When we currently search on the web we search for the content we need to complete our task. You scan webpages as a hunter would scan the horizon and if you don’t see those carewords you get impatient.
Nothing worse than blah blah text, welcoming people….. Telling them about how you are so delighted to announce the launch of….. Web content is brutal and to the point… lead with the ned… Dont get to the point… Start with the point….; Links and headings are very similar in their function… they act as signposts as PROMISES.. Do not mislead or over promise…. Common mistakes in link writing is that the link does not deliver on the promise. The links says « buy stamps here » or « download now » and four clicks later you are still not able to download…. No more than 8 words. Avoid putting links in sentences for lisibility sake. Avoid PR, advertising and marketing gibberish…. Dont be smart, clever obscure vague.. Be clear compelling concise and always focus on what your customers really care about….. Quite often it is not what you care about….
Is it clear? If your content is not clear, you will lose a huge percentage of people almost immediately. To make things simple is not to make them simplistic. In a complex world, you must communicate complex information in a simple and clear manner. Albert Einstein talked about the real challenge being to make things as simple as possible and no simpler. You are the worst enemy of clarity on your website because you know your subject matter so well. That’s why you must always stand with your audience. Clarity requires empathy and an unrelenting focus on the needs and the level of understanding of those you are writing for.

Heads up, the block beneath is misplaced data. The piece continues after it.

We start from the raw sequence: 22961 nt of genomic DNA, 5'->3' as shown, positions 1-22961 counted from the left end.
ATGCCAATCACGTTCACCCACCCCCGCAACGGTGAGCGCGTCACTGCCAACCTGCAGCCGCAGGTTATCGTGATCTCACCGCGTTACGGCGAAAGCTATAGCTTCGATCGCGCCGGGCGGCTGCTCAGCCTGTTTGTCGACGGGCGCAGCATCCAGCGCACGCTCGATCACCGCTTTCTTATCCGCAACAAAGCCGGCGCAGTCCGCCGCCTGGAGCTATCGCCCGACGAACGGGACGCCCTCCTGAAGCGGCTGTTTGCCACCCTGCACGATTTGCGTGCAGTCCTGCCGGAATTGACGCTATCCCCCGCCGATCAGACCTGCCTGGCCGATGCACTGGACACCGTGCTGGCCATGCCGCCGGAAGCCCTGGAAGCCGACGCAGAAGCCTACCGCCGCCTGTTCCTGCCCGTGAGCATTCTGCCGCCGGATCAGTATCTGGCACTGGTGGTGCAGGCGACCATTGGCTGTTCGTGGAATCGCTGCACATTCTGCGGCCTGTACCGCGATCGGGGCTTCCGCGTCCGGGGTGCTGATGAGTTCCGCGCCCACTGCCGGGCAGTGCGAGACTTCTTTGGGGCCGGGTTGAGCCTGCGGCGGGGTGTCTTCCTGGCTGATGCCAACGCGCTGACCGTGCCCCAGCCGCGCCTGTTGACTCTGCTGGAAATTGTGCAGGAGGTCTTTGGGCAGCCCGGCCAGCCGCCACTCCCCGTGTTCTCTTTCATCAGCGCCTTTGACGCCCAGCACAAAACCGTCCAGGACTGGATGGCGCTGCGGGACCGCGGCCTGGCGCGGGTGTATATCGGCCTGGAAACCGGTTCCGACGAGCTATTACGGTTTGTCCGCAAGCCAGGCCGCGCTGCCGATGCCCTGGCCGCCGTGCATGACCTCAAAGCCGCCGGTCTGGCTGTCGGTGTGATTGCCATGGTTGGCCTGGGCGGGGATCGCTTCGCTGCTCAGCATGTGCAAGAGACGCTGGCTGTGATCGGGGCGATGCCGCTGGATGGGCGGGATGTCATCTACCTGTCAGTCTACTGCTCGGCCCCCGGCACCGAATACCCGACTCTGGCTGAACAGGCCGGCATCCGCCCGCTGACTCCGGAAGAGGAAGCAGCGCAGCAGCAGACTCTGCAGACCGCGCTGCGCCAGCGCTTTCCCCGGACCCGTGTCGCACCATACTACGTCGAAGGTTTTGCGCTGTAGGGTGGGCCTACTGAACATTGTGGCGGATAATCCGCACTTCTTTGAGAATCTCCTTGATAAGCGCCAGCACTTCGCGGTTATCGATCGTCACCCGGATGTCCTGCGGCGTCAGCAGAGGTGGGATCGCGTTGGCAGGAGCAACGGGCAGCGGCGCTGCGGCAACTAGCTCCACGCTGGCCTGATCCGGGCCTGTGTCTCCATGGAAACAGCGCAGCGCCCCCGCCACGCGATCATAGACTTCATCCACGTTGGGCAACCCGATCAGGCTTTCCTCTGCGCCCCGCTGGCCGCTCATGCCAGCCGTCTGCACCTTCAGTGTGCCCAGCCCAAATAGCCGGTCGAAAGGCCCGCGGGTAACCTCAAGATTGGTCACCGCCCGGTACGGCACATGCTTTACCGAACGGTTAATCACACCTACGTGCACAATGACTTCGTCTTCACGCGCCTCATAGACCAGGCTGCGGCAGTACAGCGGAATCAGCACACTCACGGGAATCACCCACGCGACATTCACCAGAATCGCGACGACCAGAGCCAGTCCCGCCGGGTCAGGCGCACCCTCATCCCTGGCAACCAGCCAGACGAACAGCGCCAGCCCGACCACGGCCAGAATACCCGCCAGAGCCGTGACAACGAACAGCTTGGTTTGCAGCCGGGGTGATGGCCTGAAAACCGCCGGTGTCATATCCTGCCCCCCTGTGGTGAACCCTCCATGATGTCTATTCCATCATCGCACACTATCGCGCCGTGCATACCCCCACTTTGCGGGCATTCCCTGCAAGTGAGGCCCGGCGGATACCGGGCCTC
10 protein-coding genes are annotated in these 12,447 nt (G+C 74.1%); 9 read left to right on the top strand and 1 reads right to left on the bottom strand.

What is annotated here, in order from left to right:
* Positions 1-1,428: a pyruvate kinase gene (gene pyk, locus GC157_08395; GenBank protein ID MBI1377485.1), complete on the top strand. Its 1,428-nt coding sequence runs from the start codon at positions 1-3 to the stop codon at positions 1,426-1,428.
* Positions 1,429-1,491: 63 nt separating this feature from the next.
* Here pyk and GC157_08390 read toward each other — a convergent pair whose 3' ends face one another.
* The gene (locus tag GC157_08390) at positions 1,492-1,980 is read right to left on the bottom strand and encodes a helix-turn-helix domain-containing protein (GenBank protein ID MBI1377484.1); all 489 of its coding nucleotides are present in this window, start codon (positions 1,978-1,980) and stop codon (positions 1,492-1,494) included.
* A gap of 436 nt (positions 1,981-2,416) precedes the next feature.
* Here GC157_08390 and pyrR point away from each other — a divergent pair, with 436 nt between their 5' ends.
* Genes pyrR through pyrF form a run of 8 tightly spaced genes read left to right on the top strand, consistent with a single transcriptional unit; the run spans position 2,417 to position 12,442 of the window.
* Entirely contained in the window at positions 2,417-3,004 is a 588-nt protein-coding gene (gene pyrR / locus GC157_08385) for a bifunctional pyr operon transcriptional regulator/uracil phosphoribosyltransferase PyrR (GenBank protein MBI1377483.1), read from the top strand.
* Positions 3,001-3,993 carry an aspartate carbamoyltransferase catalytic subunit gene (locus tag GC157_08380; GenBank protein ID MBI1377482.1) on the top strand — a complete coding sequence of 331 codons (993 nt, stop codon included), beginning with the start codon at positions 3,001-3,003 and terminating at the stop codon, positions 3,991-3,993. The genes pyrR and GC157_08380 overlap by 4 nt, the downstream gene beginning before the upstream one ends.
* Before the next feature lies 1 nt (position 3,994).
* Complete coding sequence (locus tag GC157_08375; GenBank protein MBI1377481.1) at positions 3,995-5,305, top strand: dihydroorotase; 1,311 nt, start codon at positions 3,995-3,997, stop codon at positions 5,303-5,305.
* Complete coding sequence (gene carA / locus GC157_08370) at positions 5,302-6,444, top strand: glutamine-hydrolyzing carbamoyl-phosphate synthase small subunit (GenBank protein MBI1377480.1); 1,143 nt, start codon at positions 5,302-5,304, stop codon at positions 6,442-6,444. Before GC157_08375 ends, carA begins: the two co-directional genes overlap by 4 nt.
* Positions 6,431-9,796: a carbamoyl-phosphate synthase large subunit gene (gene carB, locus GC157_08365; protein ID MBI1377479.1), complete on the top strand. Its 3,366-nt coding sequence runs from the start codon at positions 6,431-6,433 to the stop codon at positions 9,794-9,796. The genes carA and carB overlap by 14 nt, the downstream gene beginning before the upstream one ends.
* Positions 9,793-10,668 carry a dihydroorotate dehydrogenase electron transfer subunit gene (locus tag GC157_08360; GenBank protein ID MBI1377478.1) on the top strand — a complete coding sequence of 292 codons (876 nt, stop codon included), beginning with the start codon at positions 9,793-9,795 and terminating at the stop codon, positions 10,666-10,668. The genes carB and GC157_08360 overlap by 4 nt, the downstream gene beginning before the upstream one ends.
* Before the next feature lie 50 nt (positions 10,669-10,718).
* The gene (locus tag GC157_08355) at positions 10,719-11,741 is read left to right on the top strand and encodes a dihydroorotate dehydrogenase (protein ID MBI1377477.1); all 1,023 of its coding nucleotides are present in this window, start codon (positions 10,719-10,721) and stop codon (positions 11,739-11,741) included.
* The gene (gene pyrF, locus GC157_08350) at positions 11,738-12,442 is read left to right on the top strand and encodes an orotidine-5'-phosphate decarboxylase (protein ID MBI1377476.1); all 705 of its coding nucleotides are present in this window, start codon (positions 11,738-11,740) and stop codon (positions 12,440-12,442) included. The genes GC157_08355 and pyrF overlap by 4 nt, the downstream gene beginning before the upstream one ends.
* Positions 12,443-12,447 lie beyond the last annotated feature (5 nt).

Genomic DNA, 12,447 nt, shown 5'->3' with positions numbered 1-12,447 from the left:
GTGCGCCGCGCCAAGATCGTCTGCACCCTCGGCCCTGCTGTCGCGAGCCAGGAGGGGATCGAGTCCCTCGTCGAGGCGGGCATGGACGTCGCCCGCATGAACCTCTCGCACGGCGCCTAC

Making links: Research shows that users only read the first two words.. Make those first two words count in a heading: Use plain language Specific and clear Common words Essence of the message Action-orientated Worst links Bland generic words – made-up words or terms…..
Is it concise? Your website is not a murder mystery, so tell them who did it in the heading and the very first paragraph. Nobody is going to wait until the last paragraph to discover the essence of what you’re trying to communicate. Lead with the need. Get to the point. Then stop. The most natural tendency in the world is to overwrite. You wonder whether someone has really got the point, so you want to hammer it home. There's nothing wrong with a bit of repetition, but there’s a thin line between it and filler — be careful not to cross it. When it comes to clarity, if in doubt, spell it out. When it comes to conciseness, if in doubt, cut it out .
Internal Com Intranet Writing For The Web S Barratt
How to write for the web <ul><li>Suzanne Barratt </li></ul><ul><li>Communication Manager, </li></ul><ul><li>Bayer CropScience </li></ul><ul><li>English / American nationality </li></ul><ul><li>20 years in France (Lyon-Paris), Los Angeles, London </li></ul><ul><li>Bayer – Aventis – Rhône-Poulenc – International lawyers – BBC Radio & TV press center </li></ul><ul><li>[email_address] +33 6 80 67 32 92 </li></ul><ul><li>http://www.netvibes.com/barratt </li></ul>